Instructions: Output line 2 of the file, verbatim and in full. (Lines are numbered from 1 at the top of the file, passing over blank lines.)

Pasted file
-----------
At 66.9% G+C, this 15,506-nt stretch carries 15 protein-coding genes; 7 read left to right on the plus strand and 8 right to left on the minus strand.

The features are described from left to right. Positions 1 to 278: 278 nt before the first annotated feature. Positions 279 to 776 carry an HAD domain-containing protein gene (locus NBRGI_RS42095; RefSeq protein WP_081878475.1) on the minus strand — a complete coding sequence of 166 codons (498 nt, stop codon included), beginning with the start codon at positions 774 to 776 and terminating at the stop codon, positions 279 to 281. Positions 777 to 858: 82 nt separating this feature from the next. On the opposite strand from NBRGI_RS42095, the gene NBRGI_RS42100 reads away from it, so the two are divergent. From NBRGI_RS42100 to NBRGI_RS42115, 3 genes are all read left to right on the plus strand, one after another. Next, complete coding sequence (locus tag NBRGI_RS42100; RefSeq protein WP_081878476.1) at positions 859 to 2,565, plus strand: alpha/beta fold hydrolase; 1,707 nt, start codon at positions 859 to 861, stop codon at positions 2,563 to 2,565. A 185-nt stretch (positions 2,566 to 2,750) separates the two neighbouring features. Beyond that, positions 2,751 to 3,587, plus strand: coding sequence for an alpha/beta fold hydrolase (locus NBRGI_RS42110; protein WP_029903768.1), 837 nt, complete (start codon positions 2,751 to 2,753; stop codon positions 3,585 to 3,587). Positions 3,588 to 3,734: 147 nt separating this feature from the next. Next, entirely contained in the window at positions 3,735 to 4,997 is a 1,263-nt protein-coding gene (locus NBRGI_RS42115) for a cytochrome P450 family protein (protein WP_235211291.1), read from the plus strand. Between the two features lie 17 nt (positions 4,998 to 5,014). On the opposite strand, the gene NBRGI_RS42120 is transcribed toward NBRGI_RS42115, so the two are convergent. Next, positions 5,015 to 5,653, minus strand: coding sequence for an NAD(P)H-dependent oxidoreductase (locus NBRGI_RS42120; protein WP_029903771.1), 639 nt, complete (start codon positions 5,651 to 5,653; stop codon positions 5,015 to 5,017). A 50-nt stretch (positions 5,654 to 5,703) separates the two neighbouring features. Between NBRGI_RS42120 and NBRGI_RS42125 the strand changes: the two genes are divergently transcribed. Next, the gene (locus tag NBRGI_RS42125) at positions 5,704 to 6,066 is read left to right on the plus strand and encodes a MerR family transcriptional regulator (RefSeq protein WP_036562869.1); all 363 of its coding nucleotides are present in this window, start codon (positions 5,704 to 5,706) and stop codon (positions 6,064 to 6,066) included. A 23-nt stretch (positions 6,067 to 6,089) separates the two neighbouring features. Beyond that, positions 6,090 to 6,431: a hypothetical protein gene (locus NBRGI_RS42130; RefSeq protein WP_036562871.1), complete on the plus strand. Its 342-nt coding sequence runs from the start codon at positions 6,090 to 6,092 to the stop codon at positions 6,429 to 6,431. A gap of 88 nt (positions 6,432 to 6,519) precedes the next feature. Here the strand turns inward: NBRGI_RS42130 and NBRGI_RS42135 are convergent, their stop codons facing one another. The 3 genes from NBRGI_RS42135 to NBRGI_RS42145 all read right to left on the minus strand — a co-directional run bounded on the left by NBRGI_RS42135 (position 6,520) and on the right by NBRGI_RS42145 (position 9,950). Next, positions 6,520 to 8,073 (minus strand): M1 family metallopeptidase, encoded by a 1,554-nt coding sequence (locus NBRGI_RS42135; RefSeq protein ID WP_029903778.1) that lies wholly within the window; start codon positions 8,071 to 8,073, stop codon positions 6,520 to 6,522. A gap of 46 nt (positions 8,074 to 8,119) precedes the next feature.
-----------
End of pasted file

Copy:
The features are described from left to right. Positions 1 to 278: 278 nt before the first annotated feature. Positions 279 to 776 carry an HAD domain-containing protein gene (locus NBRGI_RS42095; RefSeq protein WP_081878475.1) on the minus strand — a complete coding sequence of 166 codons (498 nt, stop codon included), beginning with the start codon at positions 774 to 776 and terminating at the stop codon, positions 279 to 281. Positions 777 to 858: 82 nt separating this feature from the next. On the opposite strand from NBRGI_RS42095, the gene NBRGI_RS42100 reads away from it, so the two are divergent. From NBRGI_RS42100 to NBRGI_RS42115, 3 genes are all read left to right on the plus strand, one after another. Next, complete coding sequence (locus tag NBRGI_RS42100; RefSeq protein WP_081878476.1) at positions 859 to 2,565, plus strand: alpha/beta fold hydrolase; 1,707 nt, start codon at positions 859 to 861, stop codon at positions 2,563 to 2,565. A 185-nt stretch (positions 2,566 to 2,750) separates the two neighbouring features. Beyond that, positions 2,751 to 3,587, plus strand: coding sequence for an alpha/beta fold hydrolase (locus NBRGI_RS42110; protein WP_029903768.1), 837 nt, complete (start codon positions 2,751 to 2,753; stop codon positions 3,585 to 3,587). Positions 3,588 to 3,734: 147 nt separating this feature from the next. Next, entirely contained in the window at positions 3,735 to 4,997 is a 1,263-nt protein-coding gene (locus NBRGI_RS42115) for a cytochrome P450 family protein (protein WP_235211291.1), read from the plus strand. Between the two features lie 17 nt (positions 4,998 to 5,014). On the opposite strand, the gene NBRGI_RS42120 is transcribed toward NBRGI_RS42115, so the two are convergent. Next, positions 5,015 to 5,653, minus strand: coding sequence for an NAD(P)H-dependent oxidoreductase (locus NBRGI_RS42120; protein WP_029903771.1), 639 nt, complete (start codon positions 5,651 to 5,653; stop codon positions 5,015 to 5,017). A 50-nt stretch (positions 5,654 to 5,703) separates the two neighbouring features. Between NBRGI_RS42120 and NBRGI_RS42125 the strand changes: the two genes are divergently transcribed. Next, the gene (locus tag NBRGI_RS42125) at positions 5,704 to 6,066 is read left to right on the plus strand and encodes a MerR family transcriptional regulator (RefSeq protein WP_036562869.1); all 363 of its coding nucleotides are present in this window, start codon (positions 5,704 to 5,706) and stop codon (positions 6,064 to 6,066) included. A 23-nt stretch (positions 6,067 to 6,089) separates the two neighbouring features. Beyond that, positions 6,090 to 6,431: a hypothetical protein gene (locus NBRGI_RS42130; RefSeq protein WP_036562871.1), complete on the plus strand. Its 342-nt coding sequence runs from the start codon at positions 6,090 to 6,092 to the stop codon at positions 6,429 to 6,431. A gap of 88 nt (positions 6,432 to 6,519) precedes the next feature. Here the strand turns inward: NBRGI_RS42130 and NBRGI_RS42135 are convergent, their stop codons facing one another. The 3 genes from NBRGI_RS42135 to NBRGI_RS42145 all read right to left on the minus strand — a co-directional run bounded on the left by NBRGI_RS42135 (position 6,520) and on the right by NBRGI_RS42145 (position 9,950). Next, positions 6,520 to 8,073 (minus strand): M1 family metallopeptidase, encoded by a 1,554-nt coding sequence (locus NBRGI_RS42135; RefSeq protein ID WP_029903778.1) that lies wholly within the window; start codon positions 8,071 to 8,073, stop codon positions 6,520 to 6,522. A gap of 46 nt (positions 8,074 to 8,119) precedes the next feature.